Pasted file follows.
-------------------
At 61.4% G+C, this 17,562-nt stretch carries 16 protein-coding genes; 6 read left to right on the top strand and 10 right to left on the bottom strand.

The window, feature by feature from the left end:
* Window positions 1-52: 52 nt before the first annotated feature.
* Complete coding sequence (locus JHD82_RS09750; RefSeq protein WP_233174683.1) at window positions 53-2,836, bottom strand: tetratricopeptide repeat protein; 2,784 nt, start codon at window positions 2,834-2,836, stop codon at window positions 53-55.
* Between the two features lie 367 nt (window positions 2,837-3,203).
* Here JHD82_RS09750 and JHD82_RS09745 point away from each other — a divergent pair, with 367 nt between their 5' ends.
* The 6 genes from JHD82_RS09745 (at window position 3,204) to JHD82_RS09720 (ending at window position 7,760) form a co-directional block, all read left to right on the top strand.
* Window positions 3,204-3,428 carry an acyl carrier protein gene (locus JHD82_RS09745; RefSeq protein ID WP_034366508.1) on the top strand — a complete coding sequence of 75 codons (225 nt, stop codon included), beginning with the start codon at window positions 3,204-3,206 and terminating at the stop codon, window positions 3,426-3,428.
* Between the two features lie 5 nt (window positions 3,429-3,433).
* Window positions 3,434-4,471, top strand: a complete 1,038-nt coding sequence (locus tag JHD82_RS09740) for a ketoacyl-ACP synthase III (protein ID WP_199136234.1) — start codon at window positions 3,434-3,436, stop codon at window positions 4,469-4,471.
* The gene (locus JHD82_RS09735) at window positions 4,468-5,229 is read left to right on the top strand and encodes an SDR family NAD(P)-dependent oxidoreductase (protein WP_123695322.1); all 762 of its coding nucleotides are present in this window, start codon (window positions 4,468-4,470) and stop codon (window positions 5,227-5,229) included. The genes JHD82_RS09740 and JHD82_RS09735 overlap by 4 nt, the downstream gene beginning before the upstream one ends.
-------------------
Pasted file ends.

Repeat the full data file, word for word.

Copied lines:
At 61.4% G+C, this 17,562-nt stretch carries 16 protein-coding genes; 6 read left to right on the top strand and 10 right to left on the bottom strand.

The window, feature by feature from the left end:
* Window positions 1-52: 52 nt before the first annotated feature.
* Complete coding sequence (locus JHD82_RS09750; RefSeq protein WP_233174683.1) at window positions 53-2,836, bottom strand: tetratricopeptide repeat protein; 2,784 nt, start codon at window positions 2,834-2,836, stop codon at window positions 53-55.
* Between the two features lie 367 nt (window positions 2,837-3,203).
* Here JHD82_RS09750 and JHD82_RS09745 point away from each other — a divergent pair, with 367 nt between their 5' ends.
* The 6 genes from JHD82_RS09745 (at window position 3,204) to JHD82_RS09720 (ending at window position 7,760) form a co-directional block, all read left to right on the top strand.
* Window positions 3,204-3,428 carry an acyl carrier protein gene (locus JHD82_RS09745; RefSeq protein ID WP_034366508.1) on the top strand — a complete coding sequence of 75 codons (225 nt, stop codon included), beginning with the start codon at window positions 3,204-3,206 and terminating at the stop codon, window positions 3,426-3,428.
* Between the two features lie 5 nt (window positions 3,429-3,433).
* Window positions 3,434-4,471, top strand: a complete 1,038-nt coding sequence (locus tag JHD82_RS09740) for a ketoacyl-ACP synthase III (protein ID WP_199136234.1) — start codon at window positions 3,434-3,436, stop codon at window positions 4,469-4,471.
* The gene (locus JHD82_RS09735) at window positions 4,468-5,229 is read left to right on the top strand and encodes an SDR family NAD(P)-dependent oxidoreductase (protein WP_123695322.1); all 762 of its coding nucleotides are present in this window, start codon (window positions 4,468-4,470) and stop codon (window positions 5,227-5,229) included. The genes JHD82_RS09740 and JHD82_RS09735 overlap by 4 nt, the downstream gene beginning before the upstream one ends.